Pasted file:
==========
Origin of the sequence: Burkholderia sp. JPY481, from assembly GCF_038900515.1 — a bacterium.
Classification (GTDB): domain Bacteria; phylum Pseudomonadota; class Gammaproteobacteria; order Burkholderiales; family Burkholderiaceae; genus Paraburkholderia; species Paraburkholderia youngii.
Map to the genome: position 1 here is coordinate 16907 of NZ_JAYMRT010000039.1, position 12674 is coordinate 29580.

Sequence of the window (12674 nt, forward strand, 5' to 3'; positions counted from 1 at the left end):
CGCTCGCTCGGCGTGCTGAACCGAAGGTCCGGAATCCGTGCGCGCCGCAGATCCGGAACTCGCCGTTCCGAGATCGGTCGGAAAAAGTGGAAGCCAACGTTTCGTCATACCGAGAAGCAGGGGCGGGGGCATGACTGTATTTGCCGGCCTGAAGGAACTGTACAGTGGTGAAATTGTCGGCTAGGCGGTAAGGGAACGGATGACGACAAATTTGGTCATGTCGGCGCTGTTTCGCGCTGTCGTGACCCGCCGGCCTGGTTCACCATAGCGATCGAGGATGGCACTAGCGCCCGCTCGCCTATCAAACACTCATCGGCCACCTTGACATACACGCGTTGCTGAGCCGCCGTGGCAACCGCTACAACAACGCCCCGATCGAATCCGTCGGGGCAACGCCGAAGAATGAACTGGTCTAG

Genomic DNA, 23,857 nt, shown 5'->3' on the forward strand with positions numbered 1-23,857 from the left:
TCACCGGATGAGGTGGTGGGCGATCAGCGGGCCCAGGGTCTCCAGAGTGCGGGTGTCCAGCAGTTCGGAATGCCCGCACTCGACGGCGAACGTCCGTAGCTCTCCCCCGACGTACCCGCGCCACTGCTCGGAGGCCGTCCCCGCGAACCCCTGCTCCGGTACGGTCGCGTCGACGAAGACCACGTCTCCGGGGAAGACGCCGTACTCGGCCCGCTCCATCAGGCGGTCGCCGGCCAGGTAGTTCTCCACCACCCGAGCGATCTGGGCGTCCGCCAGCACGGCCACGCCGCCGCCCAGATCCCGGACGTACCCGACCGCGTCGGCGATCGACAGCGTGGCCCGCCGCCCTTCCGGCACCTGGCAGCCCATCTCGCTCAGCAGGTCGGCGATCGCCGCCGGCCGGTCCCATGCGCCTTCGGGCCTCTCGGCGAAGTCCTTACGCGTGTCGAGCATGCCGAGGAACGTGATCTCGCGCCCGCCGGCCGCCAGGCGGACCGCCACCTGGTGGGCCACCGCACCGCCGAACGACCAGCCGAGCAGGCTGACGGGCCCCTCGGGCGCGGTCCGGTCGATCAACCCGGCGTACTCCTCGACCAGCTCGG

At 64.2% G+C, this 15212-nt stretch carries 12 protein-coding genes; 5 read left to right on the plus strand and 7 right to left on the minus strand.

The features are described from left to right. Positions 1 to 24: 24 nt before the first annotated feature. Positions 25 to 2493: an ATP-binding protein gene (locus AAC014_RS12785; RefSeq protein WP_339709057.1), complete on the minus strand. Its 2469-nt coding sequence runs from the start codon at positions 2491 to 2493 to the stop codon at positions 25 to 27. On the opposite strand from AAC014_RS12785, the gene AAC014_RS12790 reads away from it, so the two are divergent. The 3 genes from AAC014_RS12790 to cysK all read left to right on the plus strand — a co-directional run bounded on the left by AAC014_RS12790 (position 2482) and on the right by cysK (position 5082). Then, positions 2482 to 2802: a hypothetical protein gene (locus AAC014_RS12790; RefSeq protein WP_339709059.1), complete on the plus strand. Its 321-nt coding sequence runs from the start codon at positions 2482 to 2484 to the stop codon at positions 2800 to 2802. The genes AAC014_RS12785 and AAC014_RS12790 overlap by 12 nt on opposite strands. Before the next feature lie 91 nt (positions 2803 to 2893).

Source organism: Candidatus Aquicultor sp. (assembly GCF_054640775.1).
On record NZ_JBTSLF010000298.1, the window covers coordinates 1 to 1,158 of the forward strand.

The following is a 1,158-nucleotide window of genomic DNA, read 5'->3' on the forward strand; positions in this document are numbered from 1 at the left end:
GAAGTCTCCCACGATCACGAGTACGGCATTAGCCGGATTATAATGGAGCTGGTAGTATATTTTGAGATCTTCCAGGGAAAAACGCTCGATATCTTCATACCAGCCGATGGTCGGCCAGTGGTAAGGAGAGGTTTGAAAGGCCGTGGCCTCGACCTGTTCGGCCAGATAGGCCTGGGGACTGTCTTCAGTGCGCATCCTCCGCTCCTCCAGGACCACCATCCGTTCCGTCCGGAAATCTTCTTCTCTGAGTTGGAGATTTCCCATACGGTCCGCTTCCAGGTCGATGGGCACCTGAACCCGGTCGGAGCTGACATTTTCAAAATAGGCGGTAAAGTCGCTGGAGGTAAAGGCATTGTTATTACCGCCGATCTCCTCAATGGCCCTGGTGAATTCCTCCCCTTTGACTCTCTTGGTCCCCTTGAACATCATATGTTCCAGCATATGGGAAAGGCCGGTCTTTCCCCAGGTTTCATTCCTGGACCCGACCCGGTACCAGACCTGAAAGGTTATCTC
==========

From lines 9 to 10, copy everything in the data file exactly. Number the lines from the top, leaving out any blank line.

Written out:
The features are described from left to right. Positions 1 to 24: 24 nt before the first annotated feature. Positions 25 to 2493: an ATP-binding protein gene (locus AAC014_RS12785; RefSeq protein WP_339709057.1), complete on the minus strand. Its 2469-nt coding sequence runs from the start codon at positions 2491 to 2493 to the stop codon at positions 25 to 27. On the opposite strand from AAC014_RS12785, the gene AAC014_RS12790 reads away from it, so the two are divergent. The 3 genes from AAC014_RS12790 to cysK all read left to right on the plus strand — a co-directional run bounded on the left by AAC014_RS12790 (position 2482) and on the right by cysK (position 5082). Then, positions 2482 to 2802: a hypothetical protein gene (locus AAC014_RS12790; RefSeq protein WP_339709059.1), complete on the plus strand. Its 321-nt coding sequence runs from the start codon at positions 2482 to 2484 to the stop codon at positions 2800 to 2802. The genes AAC014_RS12785 and AAC014_RS12790 overlap by 12 nt on opposite strands. Before the next feature lie 91 nt (positions 2803 to 2893).

Source organism: Candidatus Aquicultor sp. (assembly GCF_054640775.1).